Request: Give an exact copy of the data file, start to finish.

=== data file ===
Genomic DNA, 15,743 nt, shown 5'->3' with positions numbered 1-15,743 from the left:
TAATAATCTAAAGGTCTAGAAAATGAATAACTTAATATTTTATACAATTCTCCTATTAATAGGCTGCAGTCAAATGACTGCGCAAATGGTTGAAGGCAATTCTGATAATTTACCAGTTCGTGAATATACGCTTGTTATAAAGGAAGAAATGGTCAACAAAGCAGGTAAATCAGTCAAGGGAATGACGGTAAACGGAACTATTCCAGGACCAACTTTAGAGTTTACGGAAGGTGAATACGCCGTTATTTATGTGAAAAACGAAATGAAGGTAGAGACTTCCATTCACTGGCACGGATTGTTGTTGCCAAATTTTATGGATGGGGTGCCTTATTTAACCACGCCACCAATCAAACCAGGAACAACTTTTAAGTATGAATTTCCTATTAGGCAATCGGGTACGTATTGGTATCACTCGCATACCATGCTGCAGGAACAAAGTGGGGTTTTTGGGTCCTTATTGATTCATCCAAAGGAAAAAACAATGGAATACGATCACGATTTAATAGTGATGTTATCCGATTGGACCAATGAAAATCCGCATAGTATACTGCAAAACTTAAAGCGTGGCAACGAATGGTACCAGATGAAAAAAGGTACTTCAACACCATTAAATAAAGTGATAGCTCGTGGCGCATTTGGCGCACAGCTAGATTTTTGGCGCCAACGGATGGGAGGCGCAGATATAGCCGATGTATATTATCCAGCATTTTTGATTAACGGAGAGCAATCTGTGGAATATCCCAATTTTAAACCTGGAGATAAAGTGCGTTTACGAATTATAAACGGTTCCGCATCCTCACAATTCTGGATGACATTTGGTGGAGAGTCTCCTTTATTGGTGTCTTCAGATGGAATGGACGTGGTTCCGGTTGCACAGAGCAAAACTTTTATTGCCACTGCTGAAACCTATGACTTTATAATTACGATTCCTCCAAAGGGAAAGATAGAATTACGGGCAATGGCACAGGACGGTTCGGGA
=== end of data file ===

Genomic DNA, 15,743 nt, shown 5'->3' with positions numbered 1-15,743 from the left:
TAATAATCTAAAGGTCTAGAAAATGAATAACTTAATATTTTATACAATTCTCCTATTAATAGGCTGCAGTCAAATGACTGCGCAAATGGTTGAAGGCAATTCTGATAATTTACCAGTTCGTGAATATACGCTTGTTATAAAGGAAGAAATGGTCAACAAAGCAGGTAAATCAGTCAAGGGAATGACGGTAAACGGAACTATTCCAGGACCAACTTTAGAGTTTACGGAAGGTGAATACGCCGTTATTTATGTGAAAAACGAAATGAAGGTAGAGACTTCCATTCACTGGCACGGATTGTTGTTGCCAAATTTTATGGATGGGGTGCCTTATTTAACCACGCCACCAATCAAACCAGGAACAACTTTTAAGTATGAATTTCCTATTAGGCAATCGGGTACGTATTGGTATCACTCGCATACCATGCTGCAGGAACAAAGTGGGGTTTTTGGGTCCTTATTGATTCATCCAAAGGAAAAAACAATGGAATACGATCACGATTTAATAGTGATGTTATCCGATTGGACCAATGAAAATCCGCATAGTATACTGCAAAACTTAAAGCGTGGCAACGAATGGTACCAGATGAAAAAAGGTACTTCAACACCATTAAATAAAGTGATAGCTCGTGGCGCATTTGGCGCACAGCTAGATTTTTGGCGCCAACGGATGGGAGGCGCAGATATAGCCGATGTATATTATCCAGCATTTTTGATTAACGGAGAGCAATCTGTGGAATATCCCAATTTTAAACCTGGAGATAAAGTGCGTTTACGAATTATAAACGGTTCCGCATCCTCACAATTCTGGATGACATTTGGTGGAGAGTCTCCTTTATTGGTGTCTTCAGATGGAATGGACGTGGTTCCGGTTGCACAGAGCAAAACTTTTATTGCCACTGCTGAAACCTATGACTTTATAATTACGATTCCTCCAAAGGGAAAGATAGAATTACGGGCAATGGCACAGGACGGTTCGGGA